And then the really terrible thing happened. The grown-ups jumped up and started placating us, smilingly cajoling us into sitting down, relaxing, taking it easy. I was furious - how dare they try and shut us up just because the meeting isn't going according to their plan? I was convinced they were political puppets, afraid that if they let any acrimony spread among the kids next year's program won't be as lucrative. I ranted on about free speech (I'd been picking things up from my American friends) and our right to express our opinions.

I don't know if I was right or not, but I know that after that one occasion, I became less and less involved in our discussions and meetings. I couldn't get worked up about any of it. I couldn't really care about something if I knew that I wouldn't be able to say so. So I just kinda shut down, and retreated into the back benches with the bored and the hungover for the rest of the summer.

I know it wasn't a democracy. I know that the people responsible for running the project probably had a better overall perspective on things. But from that one moment on, it just wasn't fun anymore.

Hmph. Fun != spontaneity, not in all cases, nor does "not fun" mean "not useful." The adults who were trying to "placate" you may well have been acting on the knowledge -- one that only wise people come to, regardless of age -- that words spoken in anger can only be expected to hurt. You might think you were getting somewhere... but you can say the most reasonable thing in the world, and if you say it in a hurtful way, your partner can't be expected to listen. We're all standing apart, restrained from getting too close, and through conversation we toss ideas to each other. Good conversation is a matter of improving your throws. Fighting is a matter of hurling your words really hard at the other fellow's head. It's a losing game.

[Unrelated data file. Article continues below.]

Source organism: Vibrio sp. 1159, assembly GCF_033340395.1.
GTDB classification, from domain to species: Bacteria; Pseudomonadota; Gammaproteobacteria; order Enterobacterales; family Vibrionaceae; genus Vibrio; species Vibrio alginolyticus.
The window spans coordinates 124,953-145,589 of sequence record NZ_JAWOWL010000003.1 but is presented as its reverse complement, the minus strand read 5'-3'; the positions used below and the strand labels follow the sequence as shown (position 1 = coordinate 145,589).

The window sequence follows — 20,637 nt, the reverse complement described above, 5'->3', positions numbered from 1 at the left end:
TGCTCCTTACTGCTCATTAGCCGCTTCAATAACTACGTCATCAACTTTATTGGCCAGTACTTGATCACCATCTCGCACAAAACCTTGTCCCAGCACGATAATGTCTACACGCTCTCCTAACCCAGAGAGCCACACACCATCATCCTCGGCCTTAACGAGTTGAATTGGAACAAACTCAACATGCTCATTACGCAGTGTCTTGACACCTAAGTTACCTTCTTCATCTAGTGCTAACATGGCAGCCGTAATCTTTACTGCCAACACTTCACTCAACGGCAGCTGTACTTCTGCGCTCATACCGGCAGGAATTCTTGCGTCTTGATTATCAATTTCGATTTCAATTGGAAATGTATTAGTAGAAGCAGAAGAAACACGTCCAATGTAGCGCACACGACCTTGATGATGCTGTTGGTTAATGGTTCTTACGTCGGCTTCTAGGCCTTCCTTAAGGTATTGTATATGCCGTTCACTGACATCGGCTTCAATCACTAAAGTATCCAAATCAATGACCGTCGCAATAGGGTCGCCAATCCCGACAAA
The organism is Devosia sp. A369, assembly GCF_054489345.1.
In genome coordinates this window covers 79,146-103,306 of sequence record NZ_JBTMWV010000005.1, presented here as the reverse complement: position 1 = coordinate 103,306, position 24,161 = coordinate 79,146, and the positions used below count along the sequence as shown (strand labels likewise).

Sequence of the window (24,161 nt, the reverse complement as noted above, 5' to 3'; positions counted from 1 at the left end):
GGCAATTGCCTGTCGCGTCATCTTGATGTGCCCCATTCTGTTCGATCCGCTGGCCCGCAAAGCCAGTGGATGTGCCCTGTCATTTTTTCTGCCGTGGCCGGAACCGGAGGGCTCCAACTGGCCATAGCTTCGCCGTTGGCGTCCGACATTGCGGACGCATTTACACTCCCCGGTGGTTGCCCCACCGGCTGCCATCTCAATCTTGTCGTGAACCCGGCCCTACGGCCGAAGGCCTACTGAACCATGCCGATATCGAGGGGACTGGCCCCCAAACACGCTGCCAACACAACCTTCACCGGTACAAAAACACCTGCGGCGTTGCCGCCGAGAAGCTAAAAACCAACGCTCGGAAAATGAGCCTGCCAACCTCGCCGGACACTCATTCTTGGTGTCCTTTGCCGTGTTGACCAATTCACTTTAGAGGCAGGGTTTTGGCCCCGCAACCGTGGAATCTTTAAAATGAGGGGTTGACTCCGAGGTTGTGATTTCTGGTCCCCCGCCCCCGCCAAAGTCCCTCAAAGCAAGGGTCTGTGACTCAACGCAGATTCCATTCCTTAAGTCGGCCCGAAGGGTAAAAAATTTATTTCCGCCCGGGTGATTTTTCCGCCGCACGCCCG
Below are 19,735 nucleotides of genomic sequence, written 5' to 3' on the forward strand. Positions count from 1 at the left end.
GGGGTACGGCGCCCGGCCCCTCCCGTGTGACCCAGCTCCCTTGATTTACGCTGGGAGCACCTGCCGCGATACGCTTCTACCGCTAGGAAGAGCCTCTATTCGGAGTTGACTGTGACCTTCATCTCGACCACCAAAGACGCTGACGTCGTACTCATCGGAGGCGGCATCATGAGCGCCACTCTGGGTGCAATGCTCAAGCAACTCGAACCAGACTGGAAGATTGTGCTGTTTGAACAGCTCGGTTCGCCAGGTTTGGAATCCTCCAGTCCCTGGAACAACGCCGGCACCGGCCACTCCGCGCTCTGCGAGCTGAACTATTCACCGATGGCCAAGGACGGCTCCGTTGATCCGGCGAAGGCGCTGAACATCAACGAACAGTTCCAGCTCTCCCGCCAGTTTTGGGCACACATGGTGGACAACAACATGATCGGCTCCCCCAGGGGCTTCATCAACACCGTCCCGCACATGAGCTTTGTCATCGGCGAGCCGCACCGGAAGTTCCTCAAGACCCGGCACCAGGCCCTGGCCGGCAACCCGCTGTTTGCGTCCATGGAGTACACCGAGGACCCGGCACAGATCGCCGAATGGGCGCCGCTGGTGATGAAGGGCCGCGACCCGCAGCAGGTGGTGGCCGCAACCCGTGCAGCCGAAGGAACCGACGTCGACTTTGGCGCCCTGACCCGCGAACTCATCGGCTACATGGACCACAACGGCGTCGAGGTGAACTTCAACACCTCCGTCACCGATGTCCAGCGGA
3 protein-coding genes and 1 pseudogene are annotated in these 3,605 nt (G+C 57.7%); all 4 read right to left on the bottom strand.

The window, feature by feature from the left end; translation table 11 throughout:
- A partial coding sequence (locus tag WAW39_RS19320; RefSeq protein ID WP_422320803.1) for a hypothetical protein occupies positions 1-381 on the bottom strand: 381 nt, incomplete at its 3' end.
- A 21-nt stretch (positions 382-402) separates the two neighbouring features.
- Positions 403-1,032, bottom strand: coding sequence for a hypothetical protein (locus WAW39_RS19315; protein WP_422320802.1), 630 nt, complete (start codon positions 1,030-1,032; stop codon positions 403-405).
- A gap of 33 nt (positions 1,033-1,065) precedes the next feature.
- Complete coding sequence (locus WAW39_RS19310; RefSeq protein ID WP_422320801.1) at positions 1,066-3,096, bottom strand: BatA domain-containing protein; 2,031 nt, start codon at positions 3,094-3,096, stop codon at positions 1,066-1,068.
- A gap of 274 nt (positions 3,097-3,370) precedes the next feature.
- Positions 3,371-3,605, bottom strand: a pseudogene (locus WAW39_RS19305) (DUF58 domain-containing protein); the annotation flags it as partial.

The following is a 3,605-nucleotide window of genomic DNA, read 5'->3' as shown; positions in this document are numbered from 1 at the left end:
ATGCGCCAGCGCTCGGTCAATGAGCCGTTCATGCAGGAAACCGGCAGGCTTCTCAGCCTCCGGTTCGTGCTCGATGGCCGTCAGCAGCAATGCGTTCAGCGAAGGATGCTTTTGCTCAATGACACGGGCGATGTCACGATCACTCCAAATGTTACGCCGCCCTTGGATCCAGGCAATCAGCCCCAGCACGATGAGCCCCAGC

Structured conflict resolution and cognitive behavioral therapy are examples of disciplines that seem cajoling, dishonest, and generally life-sucking... but their aim is to return rationality to the discourse, so that your experience is based on actual problem solving, rather than acrimony and escalating violence.

Of course, the adults may have been wrong anyway. Here are two alternatives to the generous model above:

1) They weren't trying to calm you down so you could talk out your problems; they were trying to squelch the expression of conflict in the hopes that it would make everything magically wonderful.
2) You weren't really in conflict with each other in an intolerable ideological sense, you were just blowing off steam, and were close enough that your friendships could endure it.

It sounds like there's some evidence for (2), so perhaps you're right in your condemnation. I just feel a need to speak out against the premise that when something is no longer perfectly natural and unguided, it's lost the potential for honesty and goodness. Also that if you have to do something that's not fun, it's invariably carrying the whole situation farther and farther away from ever being fun again.